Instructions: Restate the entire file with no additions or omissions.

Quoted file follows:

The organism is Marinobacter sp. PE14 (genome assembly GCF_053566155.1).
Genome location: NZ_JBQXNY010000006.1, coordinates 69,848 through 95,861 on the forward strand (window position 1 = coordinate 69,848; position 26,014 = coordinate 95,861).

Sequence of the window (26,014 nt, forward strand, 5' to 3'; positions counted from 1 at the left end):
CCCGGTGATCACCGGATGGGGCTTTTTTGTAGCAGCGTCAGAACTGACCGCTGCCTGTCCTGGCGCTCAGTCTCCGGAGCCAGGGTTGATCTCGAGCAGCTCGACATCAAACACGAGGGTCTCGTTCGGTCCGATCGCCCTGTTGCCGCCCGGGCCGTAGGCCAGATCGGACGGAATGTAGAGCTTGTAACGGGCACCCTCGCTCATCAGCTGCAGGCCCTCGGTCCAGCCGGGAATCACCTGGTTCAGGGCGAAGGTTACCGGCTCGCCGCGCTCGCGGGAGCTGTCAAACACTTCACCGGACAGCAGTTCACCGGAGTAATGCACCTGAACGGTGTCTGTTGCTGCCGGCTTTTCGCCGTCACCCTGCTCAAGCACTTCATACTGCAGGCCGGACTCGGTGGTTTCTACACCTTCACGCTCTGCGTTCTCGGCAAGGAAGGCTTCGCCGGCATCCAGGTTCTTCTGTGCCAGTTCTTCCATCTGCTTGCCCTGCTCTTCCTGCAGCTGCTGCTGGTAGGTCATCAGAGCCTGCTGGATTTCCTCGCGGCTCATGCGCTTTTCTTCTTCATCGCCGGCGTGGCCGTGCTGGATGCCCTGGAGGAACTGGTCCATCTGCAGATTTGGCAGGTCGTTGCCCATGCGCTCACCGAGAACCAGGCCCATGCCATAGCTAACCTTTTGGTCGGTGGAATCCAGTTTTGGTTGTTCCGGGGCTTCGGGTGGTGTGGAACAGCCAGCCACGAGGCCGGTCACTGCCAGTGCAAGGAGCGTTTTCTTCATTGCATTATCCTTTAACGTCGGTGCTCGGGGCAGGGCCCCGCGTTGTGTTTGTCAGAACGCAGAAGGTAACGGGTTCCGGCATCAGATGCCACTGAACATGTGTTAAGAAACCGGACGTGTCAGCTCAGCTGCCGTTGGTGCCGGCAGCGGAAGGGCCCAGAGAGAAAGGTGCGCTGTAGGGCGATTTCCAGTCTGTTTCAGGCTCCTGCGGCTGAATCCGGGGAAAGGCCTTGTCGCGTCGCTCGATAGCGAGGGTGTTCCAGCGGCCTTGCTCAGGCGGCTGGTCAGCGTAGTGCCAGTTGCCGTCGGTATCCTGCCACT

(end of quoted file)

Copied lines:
The organism is Marinobacter sp. PE14 (genome assembly GCF_053566155.1).
Genome location: NZ_JBQXNY010000006.1, coordinates 69,848 through 95,861 on the forward strand (window position 1 = coordinate 69,848; position 26,014 = coordinate 95,861).

Sequence of the window (26,014 nt, forward strand, 5' to 3'; positions counted from 1 at the left end):
CCCGGTGATCACCGGATGGGGCTTTTTTGTAGCAGCGTCAGAACTGACCGCTGCCTGTCCTGGCGCTCAGTCTCCGGAGCCAGGGTTGATCTCGAGCAGCTCGACATCAAACACGAGGGTCTCGTTCGGTCCGATCGCCCTGTTGCCGCCCGGGCCGTAGGCCAGATCGGACGGAATGTAGAGCTTGTAACGGGCACCCTCGCTCATCAGCTGCAGGCCCTCGGTCCAGCCGGGAATCACCTGGTTCAGGGCGAAGGTTACCGGCTCGCCGCGCTCGCGGGAGCTGTCAAACACTTCACCGGACAGCAGTTCACCGGAGTAATGCACCTGAACGGTGTCTGTTGCTGCCGGCTTTTCGCCGTCACCCTGCTCAAGCACTTCATACTGCAGGCCGGACTCGGTGGTTTCTACACCTTCACGCTCTGCGTTCTCGGCAAGGAAGGCTTCGCCGGCATCCAGGTTCTTCTGTGCCAGTTCTTCCATCTGCTTGCCCTGCTCTTCCTGCAGCTGCTGCTGGTAGGTCATCAGAGCCTGCTGGATTTCCTCGCGGCTCATGCGCTTTTCTTCTTCATCGCCGGCGTGGCCGTGCTGGATGCCCTGGAGGAACTGGTCCATCTGCAGATTTGGCAGGTCGTTGCCCATGCGCTCACCGAGAACCAGGCCCATGCCATAGCTAACCTTTTGGTCGGTGGAATCCAGTTTTGGTTGTTCCGGGGCTTCGGGTGGTGTGGAACAGCCAGCCACGAGGCCGGTCACTGCCAGTGCAAGGAGCGTTTTCTTCATTGCATTATCCTTTAACGTCGGTGCTCGGGGCAGGGCCCCGCGTTGTGTTTGTCAGAACGCAGAAGGTAACGGGTTCCGGCATCAGATGCCACTGAACATGTGTTAAGAAACCGGACGTGTCAGCTCAGCTGCCGTTGGTGCCGGCAGCGGAAGGGCCCAGAGAGAAAGGTGCGCTGTAGGGCGATTTCCAGTCTGTTTCAGGCTCCTGCGGCTGAATCCGGGGAAAGGCCTTGTCGCGTCGCTCGATAGCGAGGGTGTTCCAGCGGCCTTGCTCAGGCGGCTGGTCAGCGTAGTGCCAGTTGCCGTCGGTATCCTGCCACT